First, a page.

"How could they ever have been human hands and then been put on a mole's body?" asked Ned. "I believe most things you say, Aunt Nancy, but I can't swallow that."

"Dar's a li'l boy roun' dese diggin's whar talkin' mighty sassy an' rambunkshus, seem ter me. I am' ax you ter swoller nuttin' 't all, but 'pears ter me y'all bin swollerin' dem 'ar ol' tales right an' lef, faster'n' I kin call 'em ter min', an' I am' seed none er you choke on 'em yit, ner cry, 'nuff said. I'se 'tickler saw'y 'bout dis, 'kase I done had hit in min' ter tell you a tale 'bout huccome moleses have han'ses, whar I larn f'um a ooman dat come f'um Fauquier kyounty, but now dat Mars' Ned 'pear ter be so jubous 'bout hit, I ain' gwine was'e my time on folks whar ain' gwine b'lieve me, nohows. Nemmine, de chillen over on de Thompson place gwine baig me fer dat tale w'en I goes dar ag'in, an', w'at's mo', dey gwine git hit; fer dey b'lieves ev'y wu'd dat draps f'um my mouf, lak 'twuz de law an' de gospil."

Of course, the children protested that they were as ready to hang upon her words as the Thompson children could possibly be, and presented their prior claim to the tale in such moving fashion that Aunt Nancy was finally prevailed upon to come down from her high horse and tell the story.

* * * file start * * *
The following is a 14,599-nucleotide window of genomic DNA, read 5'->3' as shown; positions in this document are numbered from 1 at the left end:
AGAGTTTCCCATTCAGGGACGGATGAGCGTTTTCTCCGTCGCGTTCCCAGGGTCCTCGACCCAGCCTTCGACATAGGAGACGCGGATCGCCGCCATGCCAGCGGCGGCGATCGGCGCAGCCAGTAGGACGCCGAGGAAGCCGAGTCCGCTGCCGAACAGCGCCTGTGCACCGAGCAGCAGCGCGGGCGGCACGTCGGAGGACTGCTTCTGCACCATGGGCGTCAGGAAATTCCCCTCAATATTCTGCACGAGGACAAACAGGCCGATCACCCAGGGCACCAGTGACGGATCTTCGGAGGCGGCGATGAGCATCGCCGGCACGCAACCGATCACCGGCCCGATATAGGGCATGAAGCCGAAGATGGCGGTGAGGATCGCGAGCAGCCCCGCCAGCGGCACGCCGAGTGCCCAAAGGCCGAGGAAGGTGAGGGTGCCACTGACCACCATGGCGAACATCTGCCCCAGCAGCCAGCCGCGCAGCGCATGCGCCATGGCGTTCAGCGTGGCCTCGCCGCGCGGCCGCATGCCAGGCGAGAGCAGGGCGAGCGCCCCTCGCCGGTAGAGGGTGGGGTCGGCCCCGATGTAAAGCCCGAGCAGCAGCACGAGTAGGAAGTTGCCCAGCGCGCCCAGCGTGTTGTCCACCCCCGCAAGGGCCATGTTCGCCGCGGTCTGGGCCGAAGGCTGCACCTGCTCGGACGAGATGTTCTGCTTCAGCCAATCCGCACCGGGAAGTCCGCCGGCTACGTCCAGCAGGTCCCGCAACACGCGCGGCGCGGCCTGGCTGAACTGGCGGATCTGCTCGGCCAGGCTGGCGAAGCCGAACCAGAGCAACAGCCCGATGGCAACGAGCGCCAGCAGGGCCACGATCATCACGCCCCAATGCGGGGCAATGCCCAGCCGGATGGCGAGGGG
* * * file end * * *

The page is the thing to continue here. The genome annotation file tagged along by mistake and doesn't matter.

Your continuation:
"I done tol' you," she said, "dat dem 'ar han's is human, an' I mean jes' w'at I ses, 'kase de moleses useter be folks, sho'-'nuff folks, dough dey is all swunk up ter dis size an' der han's is all dat's lef ter tell de tale. Yas, suh, in de ol' days, so fur back dat you kain't kyount hit, de moleses wuz folks, an' mighty proud an' biggitty folks at dat. Dey wan't gwine be ketched wearin' any er dish yer kaliker, er linsey-woolsey, er homespun er sech ez dat, ner even broadclawf, ner bombazine, naw suh! Dey jes' tricked derse'fs out in de fines' an' shinies' er silk, nuttin' mo' ner less, an' den dey went a-traipsin' up an' down an' hether an' yon, fer tu'rr folks ter look at an' mek 'miration over. Mo'n dat, dey 'uz so fine an' fiddlin' dey oon set foot ter de groun' lessen dar wuz a kyarpet spread down fer 'em ter walk on. Dey tells me hit sut'n'y wuz a sight in de worl' ter see dem 'ar folks walkin' up an' down on de kyarpets, trailin' an' rus'lin' der silk clo'es, an' curchyin' an' bobbin' ter one nu'rr w'en dey met up, but nuver speakin' ter de common folks whar walkin' on de groun', ner even so much ez lookin' at 'em. W'ats mo', dey wuz so uppish dey thought de yearf wuz too low down fer 'em even ter run der eyes over, so dey went 'long wid der haids r'ared an' der eyes all time lookin' up, stidder down. You kin be sho' dem gwines-on ain' mek 'em pop'lous wid tu'rr folks, 'kase people jes' natchelly kain't stan' hit ter have you th'owin' up to 'em dat you is better'n w'at dey is, w'en all de time dey knows you're nuttin' but folks, same 'z dem.